Surprise, less than 5% of us Canadians voted for them.  In fact, we just elected a conservative (conservative?? of what??) government that, if it had gained a majority, would have backed Canada out of Kyoto.  Not that our Liberal government actually did anything positive for the environment why they were in power for the last 12 years.  Anyway, we need to transfer subsidies from oil companies to alternative energy companies or we will get left behind.  

They did build EV1's. An average person could even lease one and make it their daily driver. Full electric, and that was back before Toyota, Honda... etc ever thought about hybrids. Why isn't it around today? No public interest.
A better car still leaves us in the situation of using scarce resources for inefficient transportation. To get from point A to point B doesn't require a better car.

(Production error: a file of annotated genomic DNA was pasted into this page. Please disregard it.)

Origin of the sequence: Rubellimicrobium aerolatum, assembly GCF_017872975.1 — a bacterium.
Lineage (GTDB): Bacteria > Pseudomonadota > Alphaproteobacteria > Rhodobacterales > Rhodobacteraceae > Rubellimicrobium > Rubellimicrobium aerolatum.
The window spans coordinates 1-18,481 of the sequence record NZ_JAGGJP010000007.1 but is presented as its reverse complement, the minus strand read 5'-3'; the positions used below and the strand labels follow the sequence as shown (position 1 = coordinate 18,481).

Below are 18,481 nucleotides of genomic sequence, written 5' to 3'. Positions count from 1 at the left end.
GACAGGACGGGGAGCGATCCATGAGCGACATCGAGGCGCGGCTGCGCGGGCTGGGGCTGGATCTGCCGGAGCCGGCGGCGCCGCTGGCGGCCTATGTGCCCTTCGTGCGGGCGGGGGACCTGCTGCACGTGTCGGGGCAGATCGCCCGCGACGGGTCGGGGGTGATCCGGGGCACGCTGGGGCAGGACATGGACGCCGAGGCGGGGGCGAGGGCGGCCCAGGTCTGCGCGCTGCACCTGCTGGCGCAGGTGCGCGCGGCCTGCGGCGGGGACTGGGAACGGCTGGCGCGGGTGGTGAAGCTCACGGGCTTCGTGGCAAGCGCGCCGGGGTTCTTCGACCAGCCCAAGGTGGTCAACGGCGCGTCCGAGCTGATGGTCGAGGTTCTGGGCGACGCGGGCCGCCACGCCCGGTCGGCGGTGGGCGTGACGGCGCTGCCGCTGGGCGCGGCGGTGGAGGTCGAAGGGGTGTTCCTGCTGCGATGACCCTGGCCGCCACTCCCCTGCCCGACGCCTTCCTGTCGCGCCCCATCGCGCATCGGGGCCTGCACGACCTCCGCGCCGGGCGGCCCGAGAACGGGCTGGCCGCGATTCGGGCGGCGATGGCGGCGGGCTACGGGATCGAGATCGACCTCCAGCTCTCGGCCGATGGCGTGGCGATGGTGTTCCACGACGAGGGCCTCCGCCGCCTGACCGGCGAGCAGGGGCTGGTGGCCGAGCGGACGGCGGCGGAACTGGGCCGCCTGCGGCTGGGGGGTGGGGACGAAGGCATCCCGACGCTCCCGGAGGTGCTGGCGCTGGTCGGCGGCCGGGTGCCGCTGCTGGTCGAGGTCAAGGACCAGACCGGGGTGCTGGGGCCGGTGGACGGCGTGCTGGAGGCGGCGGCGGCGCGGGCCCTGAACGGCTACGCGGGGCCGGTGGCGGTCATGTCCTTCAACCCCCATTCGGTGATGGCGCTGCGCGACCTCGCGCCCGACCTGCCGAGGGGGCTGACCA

Building a 3,000 pound machine, whether it's diesel, plug-in, or fuel cell, to move a 160 pound human will never solve it... And of course, one needs to calculate the costs of the automobile grid. There's a lot of energy used to build and maintain the road system. There's major, major, queuing costs that occur each morning and evening as motors accererate-decelerate billions of auto-pounds repeatedly in traffic.

Cars caused peak oil. THEY ARE THE PROBLEM.

LOL, they are indeed a part of the problem.  They've created a human that exceeds your 160 lbs, and needs to be hauled around:

"Car seats supersized to fit American bums"


I didn't see it mentioned in this article, but I think we've mentionecd in OD comments before that other studies show that commute-distance correlates well with weight problems.  The more time spent behind the wheel, the bigger car seat you need.

I spotted this yesterday on the energybulletin.net its from the new scientist.


It's better to green your diet than your car

THINKING of helping the planet by buying an eco-friendly car? You could do more by going vegan, say Gidon Eshel and Pamela Martin of the University of Chicago.
They compared the amount of fossil fuel needed to cultivate and process various foods, including running agricultural machinery, providing food for livestock and irrigating crops. They also factored in emissions of methane and nitrous oxide produced by cows, sheep and manure treatment.